Do you realize that there is a federal law that prohibits the sale or possession for commercial gain of material that depicts living animals being “intentionally maimed, mutilated, tortured, wounded, or killed”? Sound familiar? Sound like your favorite hunting video or TV show? Of course, hunters worthy of the name never intentionally maim, mutilate, torture, or wound. But we do intentionally kill, and more and more often these days it’s done on video for commercial gain.
So what gives?
The law was initially targeted at “crush videos,” in which women in high heels crush small animals to death for the sexual titillation of viewers, according to this Washington Post article. But in 2004, pit-bull trainer and videographer Robert J. Stevens was convicted under the statute. Tomorrow, the Supreme Court will hear his case and could eventually decide whether or not you get to watch your next hunting video or TV show.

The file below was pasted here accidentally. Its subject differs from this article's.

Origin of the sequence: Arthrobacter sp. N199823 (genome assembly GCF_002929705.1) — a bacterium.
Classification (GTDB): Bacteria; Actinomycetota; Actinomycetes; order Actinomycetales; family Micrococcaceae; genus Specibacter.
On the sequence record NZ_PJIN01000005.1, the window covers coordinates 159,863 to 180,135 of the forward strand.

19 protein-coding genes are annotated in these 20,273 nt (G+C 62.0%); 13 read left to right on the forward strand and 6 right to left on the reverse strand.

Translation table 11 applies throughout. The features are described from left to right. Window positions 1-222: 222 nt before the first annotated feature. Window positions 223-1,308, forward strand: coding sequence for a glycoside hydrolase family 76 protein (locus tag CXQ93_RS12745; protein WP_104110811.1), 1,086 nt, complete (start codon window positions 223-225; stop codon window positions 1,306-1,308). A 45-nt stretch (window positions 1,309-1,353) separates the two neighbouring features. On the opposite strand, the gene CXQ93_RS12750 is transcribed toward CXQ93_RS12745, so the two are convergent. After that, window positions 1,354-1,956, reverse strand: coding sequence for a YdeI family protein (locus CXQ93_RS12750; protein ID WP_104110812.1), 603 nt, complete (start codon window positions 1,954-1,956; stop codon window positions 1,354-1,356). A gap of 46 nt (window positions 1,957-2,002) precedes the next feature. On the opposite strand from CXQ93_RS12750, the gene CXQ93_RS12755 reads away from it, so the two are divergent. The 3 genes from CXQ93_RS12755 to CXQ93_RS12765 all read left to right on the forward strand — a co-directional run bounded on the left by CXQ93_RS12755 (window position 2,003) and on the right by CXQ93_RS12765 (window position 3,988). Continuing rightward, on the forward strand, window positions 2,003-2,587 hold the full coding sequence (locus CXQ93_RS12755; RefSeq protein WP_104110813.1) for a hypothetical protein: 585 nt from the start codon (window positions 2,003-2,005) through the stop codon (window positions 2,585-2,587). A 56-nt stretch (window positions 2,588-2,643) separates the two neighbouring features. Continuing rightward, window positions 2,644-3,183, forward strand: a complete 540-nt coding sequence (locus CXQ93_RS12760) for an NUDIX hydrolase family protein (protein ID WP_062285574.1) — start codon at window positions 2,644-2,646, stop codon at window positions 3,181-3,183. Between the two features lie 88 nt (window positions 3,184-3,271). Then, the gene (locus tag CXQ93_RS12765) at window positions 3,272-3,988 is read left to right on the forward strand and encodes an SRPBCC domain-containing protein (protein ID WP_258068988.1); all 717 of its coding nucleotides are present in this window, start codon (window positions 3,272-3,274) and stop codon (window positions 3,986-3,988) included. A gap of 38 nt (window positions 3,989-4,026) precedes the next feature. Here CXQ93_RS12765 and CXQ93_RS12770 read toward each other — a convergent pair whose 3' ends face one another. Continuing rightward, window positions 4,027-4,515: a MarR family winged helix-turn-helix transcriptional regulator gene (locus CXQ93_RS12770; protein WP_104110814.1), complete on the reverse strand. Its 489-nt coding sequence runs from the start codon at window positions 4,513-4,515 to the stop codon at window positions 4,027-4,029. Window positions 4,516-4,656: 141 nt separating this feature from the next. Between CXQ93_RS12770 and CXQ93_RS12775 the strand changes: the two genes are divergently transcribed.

From the Post story:
Although the law has been used sparingly, it leaves in the hands of the government the power to criminalize speech that is either unpopular or offensive. It is written so broadly that it could be used to chill or even ensnare legitimate newsgathering exercises or put in legal jeopardy those who capture hunting expeditions on tape.
Be sure to check out the full article and weigh in.